Anyone who grew up in the early 2000s is probably familiar with the hugely popular and widely acclaimed album, “American Idiot” by pop-punk veterans, Green Day. This local trio from the Bay Area has been blending the aggressive, rebellious tendencies of punk-rock with sweet and tender pop music since their 1989 debut EP, “1,000 Hours.” Metacritic and rateyourmusic.com show that Green Day’s 2004 album, “American Idiot” has been generally recieved as the band’s magnum opus. “American Idiot” was essentially a culmination of all the songwriting skills that the Green Day had learned and improved upon over the past 15 years.
According to an article by Billboard, as of 2014, “American Idiot” sold 6.2 million copies worldwide. The album was so successful, it was even adapted into a Broadway musical.
Unfortunately, the problem with hitting such a high-water mark at the middle point of one’s career is that it’s nearly impossible to follow up. During their early career, Green Day showed a distinct talent for tastefully balancing the two disparate styles of melodic pop music and loud, angry punk-rock. This was a rare talent that most pop-punk artists don’t possess. After the success of “American Idiot” catapulted Green Day into the public spotlight, the band spent over a decade struggling to strike that balance again. During this time they released four severely lackluster albums that were bogged down by an obvious attempt to pander to the public, and an overzealous studio gloss that sterilized any rough edges, which may have still remained.
On Oct. 7, Green Day returned with their newest album, “Radio Revolution.” The title of this album is somewhat misleading. Though many of the songs here are catchy enough to be fit for the radio, there is certainly nothing revolutionary about them. However, in some ways, this is a good thing. “Radio Revolution” is a refreshing return to form for Green Day. It sounds like something that could have been pulled from their golden era in the early 2000s.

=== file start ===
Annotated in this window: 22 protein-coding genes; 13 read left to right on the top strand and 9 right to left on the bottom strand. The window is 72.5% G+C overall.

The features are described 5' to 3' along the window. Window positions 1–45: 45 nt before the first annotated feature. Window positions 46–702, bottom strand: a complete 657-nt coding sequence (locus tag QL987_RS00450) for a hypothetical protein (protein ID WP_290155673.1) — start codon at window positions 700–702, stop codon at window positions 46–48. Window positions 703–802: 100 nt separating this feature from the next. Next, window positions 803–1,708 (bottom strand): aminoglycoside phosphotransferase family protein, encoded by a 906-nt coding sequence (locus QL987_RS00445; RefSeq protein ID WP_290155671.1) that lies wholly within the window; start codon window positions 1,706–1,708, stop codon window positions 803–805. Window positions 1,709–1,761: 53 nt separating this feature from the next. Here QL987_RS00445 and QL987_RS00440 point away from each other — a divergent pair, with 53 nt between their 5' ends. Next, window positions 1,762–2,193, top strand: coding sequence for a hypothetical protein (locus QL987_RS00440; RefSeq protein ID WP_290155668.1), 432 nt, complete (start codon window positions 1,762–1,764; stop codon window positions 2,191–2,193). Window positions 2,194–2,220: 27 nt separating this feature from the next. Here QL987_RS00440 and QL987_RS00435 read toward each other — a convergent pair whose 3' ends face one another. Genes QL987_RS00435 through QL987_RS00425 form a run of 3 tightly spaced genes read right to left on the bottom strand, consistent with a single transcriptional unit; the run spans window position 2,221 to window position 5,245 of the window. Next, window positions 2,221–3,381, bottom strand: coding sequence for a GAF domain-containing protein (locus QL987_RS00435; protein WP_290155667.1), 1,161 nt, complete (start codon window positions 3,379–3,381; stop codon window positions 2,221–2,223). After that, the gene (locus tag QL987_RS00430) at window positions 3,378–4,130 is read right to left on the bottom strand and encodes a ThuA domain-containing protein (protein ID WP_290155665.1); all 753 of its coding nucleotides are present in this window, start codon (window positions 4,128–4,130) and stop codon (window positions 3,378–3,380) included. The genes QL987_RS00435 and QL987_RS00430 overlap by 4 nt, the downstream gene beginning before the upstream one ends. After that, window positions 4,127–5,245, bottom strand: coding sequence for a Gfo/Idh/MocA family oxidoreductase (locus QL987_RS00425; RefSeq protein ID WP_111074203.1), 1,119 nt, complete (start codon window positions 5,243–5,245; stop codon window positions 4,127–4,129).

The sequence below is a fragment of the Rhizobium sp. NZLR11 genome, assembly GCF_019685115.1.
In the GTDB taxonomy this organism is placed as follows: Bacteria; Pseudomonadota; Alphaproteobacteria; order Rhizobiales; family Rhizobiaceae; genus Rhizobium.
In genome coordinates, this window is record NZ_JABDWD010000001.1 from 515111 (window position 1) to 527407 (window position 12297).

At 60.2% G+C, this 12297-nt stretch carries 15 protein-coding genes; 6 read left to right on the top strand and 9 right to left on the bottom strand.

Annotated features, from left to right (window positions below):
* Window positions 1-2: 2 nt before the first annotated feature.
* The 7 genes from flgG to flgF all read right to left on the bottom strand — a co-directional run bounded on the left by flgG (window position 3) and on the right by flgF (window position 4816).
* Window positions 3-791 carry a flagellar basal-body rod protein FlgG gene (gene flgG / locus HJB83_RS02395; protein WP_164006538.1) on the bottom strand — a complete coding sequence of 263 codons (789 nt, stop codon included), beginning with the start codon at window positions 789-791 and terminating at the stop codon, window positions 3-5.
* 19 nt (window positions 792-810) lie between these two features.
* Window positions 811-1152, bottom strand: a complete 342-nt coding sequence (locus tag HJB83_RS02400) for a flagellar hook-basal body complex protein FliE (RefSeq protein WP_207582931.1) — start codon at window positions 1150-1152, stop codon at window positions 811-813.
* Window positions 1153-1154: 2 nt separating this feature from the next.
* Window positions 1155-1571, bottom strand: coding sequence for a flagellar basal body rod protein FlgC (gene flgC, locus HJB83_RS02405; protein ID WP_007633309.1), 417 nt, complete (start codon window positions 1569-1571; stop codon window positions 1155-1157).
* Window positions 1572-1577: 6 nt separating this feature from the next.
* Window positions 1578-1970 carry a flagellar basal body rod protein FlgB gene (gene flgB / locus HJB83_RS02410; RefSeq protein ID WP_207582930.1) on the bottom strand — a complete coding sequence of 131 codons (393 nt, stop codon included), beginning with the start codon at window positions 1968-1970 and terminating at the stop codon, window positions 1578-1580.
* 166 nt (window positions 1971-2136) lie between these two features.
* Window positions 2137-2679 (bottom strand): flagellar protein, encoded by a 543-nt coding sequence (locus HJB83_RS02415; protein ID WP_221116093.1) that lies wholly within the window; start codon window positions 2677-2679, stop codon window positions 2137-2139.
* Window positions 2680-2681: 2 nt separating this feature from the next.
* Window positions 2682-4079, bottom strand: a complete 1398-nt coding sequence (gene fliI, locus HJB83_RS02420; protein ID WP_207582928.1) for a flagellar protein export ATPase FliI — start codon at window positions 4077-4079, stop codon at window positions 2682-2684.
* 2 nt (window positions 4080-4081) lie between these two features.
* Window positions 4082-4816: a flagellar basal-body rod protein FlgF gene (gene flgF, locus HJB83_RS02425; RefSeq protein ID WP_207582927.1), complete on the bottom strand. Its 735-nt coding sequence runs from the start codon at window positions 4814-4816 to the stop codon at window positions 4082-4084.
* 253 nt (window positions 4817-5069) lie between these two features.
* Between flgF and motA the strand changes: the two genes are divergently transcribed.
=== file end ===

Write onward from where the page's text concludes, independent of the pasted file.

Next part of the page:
Instead of releasing another blatant exercise in the soulless commercialization of punk music, Green Day has opted to pay a bit more respect to the genre that spawned them. That’s not to say that “Radio Revolution” sounds like a Black Flag, or Misfits album, but Green Day was never about pure, unbridled aggression. “Radio Revolution” sees the band carefully navigating their way back towards the sweet spot between pop and punk that they established so convincingly with their earlier work.
The album opens with some of the bright, acoustic strumming Green Day are so well known for. Vocalist Billie Joe Armstrong’s rough but melodic voice outlines the theme of the album by singing, “I never wanted to compromise or bargain with my soul/ How did a life on the wild side ever get so dull?”
This is essentially Armstrong addressing the drop in quality and of their previous few releases due to making compromises with public interest. It isn’t by any means an original concept for an older band’s returning album, but it’s still nice and reassuring to hear. After making this confession, the song abruptly transitions into the signature, distorted electric guitars, and pummeling drums that characterize the more abrasive side of Green Day.
There are several standout songs on “Radio Revolution.” The single, “Bang Bang” starts out with a particularly memorable bass line that is quickly echoed by electric guitar strumming power chords. After the first chorus, the song changes pace into a unique, galloping segment that features what sounds like a middle-eastern melody. The title track starts with an extremely catchy guitar lead that carries the song into a traditional verse-chorus layout. The driving melody of this song is infectious.
Although “Radio Revolution” is far from groundbreaking, it still has some great tunes, and it’s overall an enjoyable listen. Fans of Green Day’s earlier material will find a lot to love here.